We’ve found liquid water in lots of places in our solar system, but astronomers say there may be even stranger oceans out there, from charged plasma to sticky, gooey tar.
Some of the oceans on this list are still completely hypothetical, but the evidence says they’re all physically possible – which means that in an infinite universe, somewhere there must be an ocean of liquid ammonia washing up on an icy shore. Pack your bags and prepare to set sail on some of the strangest alien seas in the universe.
Water, Water Everywhere
On Gliese 1214b, 47 light years away in the constellation Ophiuchus, the ocean is technically made of water, but it’s still one of the last places in the universe you’d want to go for a swim. There’s probably no liquid water anywhere on the planet, according to a 2010 paper. Instead, under extreme heat and pressure, the water here takes on bizarre forms.
The upper layers of the atmosphere look normal enough: familiar clouds of water vapor, heated to about 540⁰F (280 C) thanks to Gliese 1214b’s proximity to its red dwarf star. As you dive further down into the planet’s watery envelope, though, the heat and pressure build up to such extremes that water starts behaving in some very weird ways.
When you heat a substance under very high pressure, it passes what’s called its supercritical point – the point at which the distinction between liquid and gas breaks down, and the material becomes a supercritical fluid, with some properties of both liquid and gas; it’s neither and both all at once. Supercritical water, produced under lab conditions, has industrial uses here on Earth, but there may be a globe-spanning ocean of it beneath the clouds of Gliese 1214b, under at least 218 times as much pressure as we feel on Earth’s surface.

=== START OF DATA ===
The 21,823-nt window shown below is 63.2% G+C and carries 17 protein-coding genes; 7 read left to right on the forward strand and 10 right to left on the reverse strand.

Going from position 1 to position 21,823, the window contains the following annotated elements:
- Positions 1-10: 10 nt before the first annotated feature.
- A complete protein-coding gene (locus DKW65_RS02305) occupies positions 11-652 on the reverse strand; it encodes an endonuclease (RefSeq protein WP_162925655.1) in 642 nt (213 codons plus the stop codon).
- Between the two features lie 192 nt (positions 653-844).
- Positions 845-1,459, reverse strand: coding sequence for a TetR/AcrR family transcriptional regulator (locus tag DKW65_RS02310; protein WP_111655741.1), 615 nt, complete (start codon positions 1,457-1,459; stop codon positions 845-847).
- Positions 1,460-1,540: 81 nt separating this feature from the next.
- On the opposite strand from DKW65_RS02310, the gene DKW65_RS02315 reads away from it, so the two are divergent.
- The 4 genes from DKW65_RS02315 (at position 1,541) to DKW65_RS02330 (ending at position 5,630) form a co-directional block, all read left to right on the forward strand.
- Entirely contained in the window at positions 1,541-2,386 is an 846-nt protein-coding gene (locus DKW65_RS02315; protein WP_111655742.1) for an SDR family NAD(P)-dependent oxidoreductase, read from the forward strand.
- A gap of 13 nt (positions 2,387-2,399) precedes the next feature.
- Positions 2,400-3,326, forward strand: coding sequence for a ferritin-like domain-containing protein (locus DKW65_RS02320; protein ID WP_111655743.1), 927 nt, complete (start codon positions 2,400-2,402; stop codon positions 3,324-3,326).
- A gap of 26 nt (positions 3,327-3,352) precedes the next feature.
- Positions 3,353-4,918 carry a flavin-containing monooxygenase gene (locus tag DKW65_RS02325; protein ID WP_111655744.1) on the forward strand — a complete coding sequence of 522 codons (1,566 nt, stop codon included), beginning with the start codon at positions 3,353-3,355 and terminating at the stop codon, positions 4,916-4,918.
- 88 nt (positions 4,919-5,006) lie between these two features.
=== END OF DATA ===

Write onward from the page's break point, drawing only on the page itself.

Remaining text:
Venture even deeper on Gliese 1214b, and you’ll find water in the form of an ionized gas called a plasma. A plasma forms when a gas gets energized enough to knock some electrons off its atoms. That gives the substance a positive charge. The result is an extremely hot, ionized material that’s neither a liquid nor a gas, but it behaves a bit like both. It’s also denser than supercritical water, and it’s very electrically conductive.
Most of the gas in our Sun and other stars is actually plasma, but the Sun’s hydrogen plasma is super-hot, over 9,940⁰F (5500 C). The deep ocean of plasma water on Gliese 1214b is relatively cool by comparison at just 6,700⁰F (3700 C).How does a planet get this watery and weird? When the Gliese 1214 system was forming, the outer reaches of its stellar disk were probably rich in water ice, much like the outer reaches of our own solar system. Gliese 1214b may have formed way out there, beyond what astronomers call the “snow line,” and then migrated inward, somehow managing not to accrete a lot of hydrogen or helium gas along the way. The result is a world bigger than Earth but smaller than Neptune and Uranus, with about six times the mass of Earth. Astronomers have said that it may be a type of planet that “could be thought of as a class of bigger, hotter versions of Jupiter’s icy moons.”
Is There A Methane Habitable Zone?
The seas and lakes of liquid methane on the surface of Titan are pretty well-known. It’s so cold on Saturn’s largest moon that frozen water behaves more like rock than like the ice we know here on Earth. Liquid methane, which usually exists only as a gas here on Earth, takes on the role of water, falling from the sky in big round drops to collect in methane rivers and flow into methane seas.
Planetary scientists were stunned by Titan’s strange alternate when the Huygens probe landed in 2005, but Titan may not be so unusual after all. In fact, worlds like Titan may be the rule, rather than the exception; University of Arizona planetary scientist Jonathan Lunine has suggested that there may be more liquid methane worlds out there than liquid water worlds like Earth.